"Support bacteria - they're the only culture some people have."
Every six months or so we try to get back on track with more healthful eating habits after sliding off-track a bit. This means getting back to R EAL food, and less of the uber-refined, and packaged stuff. Made mostly from scratch using good, whole foods, wholesome ingredients, organically grown, and in season whenever possible.
In that vein, recently I have been reading about lacto-fermented foods (click), and I'm convinced this method which nurtures beneficial bacteria are something I want to incorporate into our diet, to encourage good intestinal flora and digestion.
These are no drastic changes, but ones we can live with. I'll be posting about some of these foods and I hope you enjoy coming along with me, and hopefully you'll find some things you can incorporate into your own menus for healthier eating.
This recipe for tomato ketchup is but one ex ample of how to tuck some lacto-fermentation goodness into your diet.
The recipe calls for whey* ~ I used whey collected from yogurt while draining the yogurt to make yogurt "cream cheese", but you can skip this step and use water instead.
Draining the whey from natural, plain yogurt while making Yogurt "Cream Cheese". (I'll be sharing some ways of how to use the yummy Yogurt Cream Cheese in a future post.)
Although we don't eat a lot of ketchup I do use it as a condiment, in sauces/dressings/dips, and it's fabulous in my homemade BBQ/Grilling sauce, too.
The recipe is from a wonderful blog, GNOWFGLINS, created and hosted by Wardeh Harmon. Wardeh and her husband and children live here in Oregon and embraces the organic, whole, made from-scratch way of life. Recently she blogged this recipe, from her friend Erin who lives in Anchorage, Alaska and was featured on "Real Food Wednesdays" hosted by
Kelly the Kitchen Kop. I hope you'll stop by and say hello to these two very creative bloggers.
This is a quick and easy version of ketchup as it starts with canned tomato paste ~ I use organic, unsalted.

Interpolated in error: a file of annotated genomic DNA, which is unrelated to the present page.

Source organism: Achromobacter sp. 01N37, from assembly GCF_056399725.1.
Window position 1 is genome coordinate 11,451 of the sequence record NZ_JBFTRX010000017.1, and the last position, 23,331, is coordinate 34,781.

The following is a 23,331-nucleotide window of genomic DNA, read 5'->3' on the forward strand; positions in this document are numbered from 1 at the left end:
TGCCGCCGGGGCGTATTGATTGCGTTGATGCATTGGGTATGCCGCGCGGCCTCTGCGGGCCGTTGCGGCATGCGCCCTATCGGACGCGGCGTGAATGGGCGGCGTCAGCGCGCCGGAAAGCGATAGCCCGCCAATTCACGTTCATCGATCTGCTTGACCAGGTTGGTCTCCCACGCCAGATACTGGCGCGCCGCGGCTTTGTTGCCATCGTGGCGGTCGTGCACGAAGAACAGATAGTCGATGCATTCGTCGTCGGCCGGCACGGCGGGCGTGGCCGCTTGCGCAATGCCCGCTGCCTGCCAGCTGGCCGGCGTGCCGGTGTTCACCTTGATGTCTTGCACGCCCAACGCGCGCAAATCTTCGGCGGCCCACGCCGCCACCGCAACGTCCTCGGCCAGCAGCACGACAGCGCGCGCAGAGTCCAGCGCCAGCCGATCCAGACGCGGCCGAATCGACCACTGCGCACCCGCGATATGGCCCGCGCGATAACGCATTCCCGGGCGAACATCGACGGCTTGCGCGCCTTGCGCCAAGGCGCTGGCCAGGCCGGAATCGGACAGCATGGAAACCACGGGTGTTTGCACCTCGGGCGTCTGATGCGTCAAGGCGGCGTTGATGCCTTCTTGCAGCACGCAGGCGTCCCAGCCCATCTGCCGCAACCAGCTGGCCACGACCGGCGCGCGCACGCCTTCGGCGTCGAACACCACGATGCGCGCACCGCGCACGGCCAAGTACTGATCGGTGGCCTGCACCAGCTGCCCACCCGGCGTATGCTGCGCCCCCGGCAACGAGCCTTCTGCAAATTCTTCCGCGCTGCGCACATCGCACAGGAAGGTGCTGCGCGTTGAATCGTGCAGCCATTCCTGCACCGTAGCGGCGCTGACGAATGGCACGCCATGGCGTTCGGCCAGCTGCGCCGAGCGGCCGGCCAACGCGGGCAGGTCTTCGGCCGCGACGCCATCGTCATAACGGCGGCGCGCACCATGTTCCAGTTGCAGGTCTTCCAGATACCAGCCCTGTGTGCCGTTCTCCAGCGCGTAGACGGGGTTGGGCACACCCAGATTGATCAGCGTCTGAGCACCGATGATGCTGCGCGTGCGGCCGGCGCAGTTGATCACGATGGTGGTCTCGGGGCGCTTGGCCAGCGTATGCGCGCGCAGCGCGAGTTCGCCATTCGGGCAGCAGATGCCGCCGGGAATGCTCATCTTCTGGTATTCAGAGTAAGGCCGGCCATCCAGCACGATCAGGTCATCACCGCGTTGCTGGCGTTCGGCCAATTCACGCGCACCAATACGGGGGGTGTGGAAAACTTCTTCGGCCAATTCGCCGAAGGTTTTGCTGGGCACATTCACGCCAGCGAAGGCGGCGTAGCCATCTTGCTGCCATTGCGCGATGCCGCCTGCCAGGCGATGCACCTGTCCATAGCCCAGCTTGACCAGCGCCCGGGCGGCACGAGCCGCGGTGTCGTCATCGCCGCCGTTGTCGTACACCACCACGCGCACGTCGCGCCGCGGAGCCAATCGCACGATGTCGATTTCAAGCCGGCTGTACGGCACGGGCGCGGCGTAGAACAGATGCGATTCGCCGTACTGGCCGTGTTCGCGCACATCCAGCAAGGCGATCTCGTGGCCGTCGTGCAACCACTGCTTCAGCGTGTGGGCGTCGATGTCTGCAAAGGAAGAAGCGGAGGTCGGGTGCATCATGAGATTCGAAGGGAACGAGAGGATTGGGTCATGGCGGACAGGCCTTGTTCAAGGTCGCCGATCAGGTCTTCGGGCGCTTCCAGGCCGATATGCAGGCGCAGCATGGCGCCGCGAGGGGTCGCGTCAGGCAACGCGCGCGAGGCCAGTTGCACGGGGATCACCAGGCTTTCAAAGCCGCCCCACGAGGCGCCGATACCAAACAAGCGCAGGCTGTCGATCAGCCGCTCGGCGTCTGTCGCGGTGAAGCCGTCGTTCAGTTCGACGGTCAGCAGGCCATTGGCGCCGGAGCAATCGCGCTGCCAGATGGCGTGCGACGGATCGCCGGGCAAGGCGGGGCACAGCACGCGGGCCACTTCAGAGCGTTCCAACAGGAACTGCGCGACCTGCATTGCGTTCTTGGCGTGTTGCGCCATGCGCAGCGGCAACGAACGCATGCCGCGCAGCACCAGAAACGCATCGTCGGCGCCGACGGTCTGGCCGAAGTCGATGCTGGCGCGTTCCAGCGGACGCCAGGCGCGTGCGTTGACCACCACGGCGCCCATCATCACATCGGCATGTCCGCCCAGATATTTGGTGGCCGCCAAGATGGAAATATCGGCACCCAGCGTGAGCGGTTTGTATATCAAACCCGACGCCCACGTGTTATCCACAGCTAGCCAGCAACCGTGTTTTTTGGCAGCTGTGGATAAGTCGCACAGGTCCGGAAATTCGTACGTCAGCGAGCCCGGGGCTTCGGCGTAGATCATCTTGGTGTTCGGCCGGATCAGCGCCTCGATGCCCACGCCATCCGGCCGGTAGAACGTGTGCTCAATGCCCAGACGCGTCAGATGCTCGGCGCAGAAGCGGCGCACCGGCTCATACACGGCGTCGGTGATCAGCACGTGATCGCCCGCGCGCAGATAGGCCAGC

I tweaked the recipe, just a little bit to suit our tastes ~ it's absolutely delicious and the great thing is that you can play with it to adjust the ingredients to your own taste.
Here's the recipe ~ and if you would like a PRINTABLE copy, please scroll down for the link to my recipe blog.
Homemade Tomato Ketchup (Lacto-Fermented)
Yield: About 1 1/2 cups
12 ounces organic tomato paste (no salt added)
1/4 cup water
1/8 cup whey* (or an additional 1/8 cup water)
2 Tablespoons apple cider vinegar; I prefer natural raw, organic for this recipe (i.e. Bragg's)
1/4 teaspoon ground mustard (dry mustard)
1/4 teaspoon cinnamon
1/8 teaspoon cloves
1/8 teaspoon allspice
1/8 teaspoon cayenne
big pinch garlic powder
1/2 to 1 teaspoon sea salt (to taste)
1/4-1/3 cup sweetener of your choice (agave syrup, honey, maple syrup, molasses, barley malt, or a combination of any of those.)
Note: This recipe is a basic guideline, so start with 1 Tablespoon vinegar, and add more to your taste. (I use the full 2 Tablespoons.) You may prefer to add more sweetener if you like a sweeter ketchup, and be sure to taste after you mix it, adjusting seasonings to your liking... the ketchup mellows as it ages.
Place all ingredients in a non-reactive bowl (glass or enamel), and whisk together until completed blended. Pour or ladle sauce into clean, dry containers (I prefer glass). Cover and leave at room temperature for two days (to encourage fermentation.) After two days store in refrigerator.
* Whey is the residual liquid left during the cheesemaking process~ I use the whey (liquid) that separates from natural, unflavored yogurt. I collect it when I make healthy and delicious yogurt cheese (great substitute for sour cream or cream cheese). For directions click here.
If you would like a printable copy of the recipe, please check Once Upon a Plate Recipes ~ click HERE.
Although there was no leftover tomato paste from this recipe, often I find a recipe which calls for only 1 tablespoon of tomato paste. The stuff in the tube is fairly expensive compared to the cans, so I buy the cans and package the unused portions in 1 tablespoon-sized scoops.
I twist each tablespoon of tomato paste in plastic wrap or waxed paper squares, (not aluminum foil---the acid in tomatoes eats through the metal). Then freeze until firm and place them into an airtight container, such as a plastic zip bag and freeze. It's so easy to just reach into the freezer, remove one or two, unwrap and add to a pot of simmering soup or sauce.
Frozen, and ready to store in airtight container (zip bag) in the freezer.
Thanks for stopping by today, friends!